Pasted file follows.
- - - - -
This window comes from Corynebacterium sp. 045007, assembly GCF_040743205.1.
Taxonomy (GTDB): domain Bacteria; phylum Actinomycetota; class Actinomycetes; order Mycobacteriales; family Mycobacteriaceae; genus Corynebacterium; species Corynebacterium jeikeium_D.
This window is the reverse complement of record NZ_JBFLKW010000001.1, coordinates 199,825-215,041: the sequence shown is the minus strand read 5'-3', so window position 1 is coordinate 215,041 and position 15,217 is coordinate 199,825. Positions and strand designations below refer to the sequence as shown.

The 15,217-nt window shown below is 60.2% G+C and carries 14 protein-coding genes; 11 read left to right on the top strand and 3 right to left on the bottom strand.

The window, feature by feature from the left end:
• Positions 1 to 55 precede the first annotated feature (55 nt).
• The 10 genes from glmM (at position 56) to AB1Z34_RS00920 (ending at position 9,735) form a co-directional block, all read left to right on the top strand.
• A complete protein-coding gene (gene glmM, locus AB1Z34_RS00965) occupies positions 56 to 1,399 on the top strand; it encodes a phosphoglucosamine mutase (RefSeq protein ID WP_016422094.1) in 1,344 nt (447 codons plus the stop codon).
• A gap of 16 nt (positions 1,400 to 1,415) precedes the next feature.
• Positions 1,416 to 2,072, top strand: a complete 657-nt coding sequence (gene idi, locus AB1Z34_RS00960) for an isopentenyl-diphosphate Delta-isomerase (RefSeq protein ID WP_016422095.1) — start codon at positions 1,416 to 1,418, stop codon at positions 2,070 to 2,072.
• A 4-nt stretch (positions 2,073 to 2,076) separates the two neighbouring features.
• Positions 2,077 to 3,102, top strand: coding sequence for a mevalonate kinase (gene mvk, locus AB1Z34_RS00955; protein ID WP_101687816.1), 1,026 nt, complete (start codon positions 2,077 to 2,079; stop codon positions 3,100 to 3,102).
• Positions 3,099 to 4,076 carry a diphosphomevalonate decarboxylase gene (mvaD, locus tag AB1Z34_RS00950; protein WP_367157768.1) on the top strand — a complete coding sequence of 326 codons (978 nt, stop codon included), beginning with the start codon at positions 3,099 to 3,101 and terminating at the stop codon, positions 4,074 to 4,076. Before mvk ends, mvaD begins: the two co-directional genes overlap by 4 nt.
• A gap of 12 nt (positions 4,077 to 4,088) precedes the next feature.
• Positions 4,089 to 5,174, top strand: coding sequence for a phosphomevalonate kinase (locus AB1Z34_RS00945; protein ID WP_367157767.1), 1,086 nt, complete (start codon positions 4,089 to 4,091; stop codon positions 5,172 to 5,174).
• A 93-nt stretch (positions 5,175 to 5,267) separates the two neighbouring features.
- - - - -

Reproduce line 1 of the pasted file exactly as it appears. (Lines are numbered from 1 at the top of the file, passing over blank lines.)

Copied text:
This window comes from Corynebacterium sp. 045007, assembly GCF_040743205.1.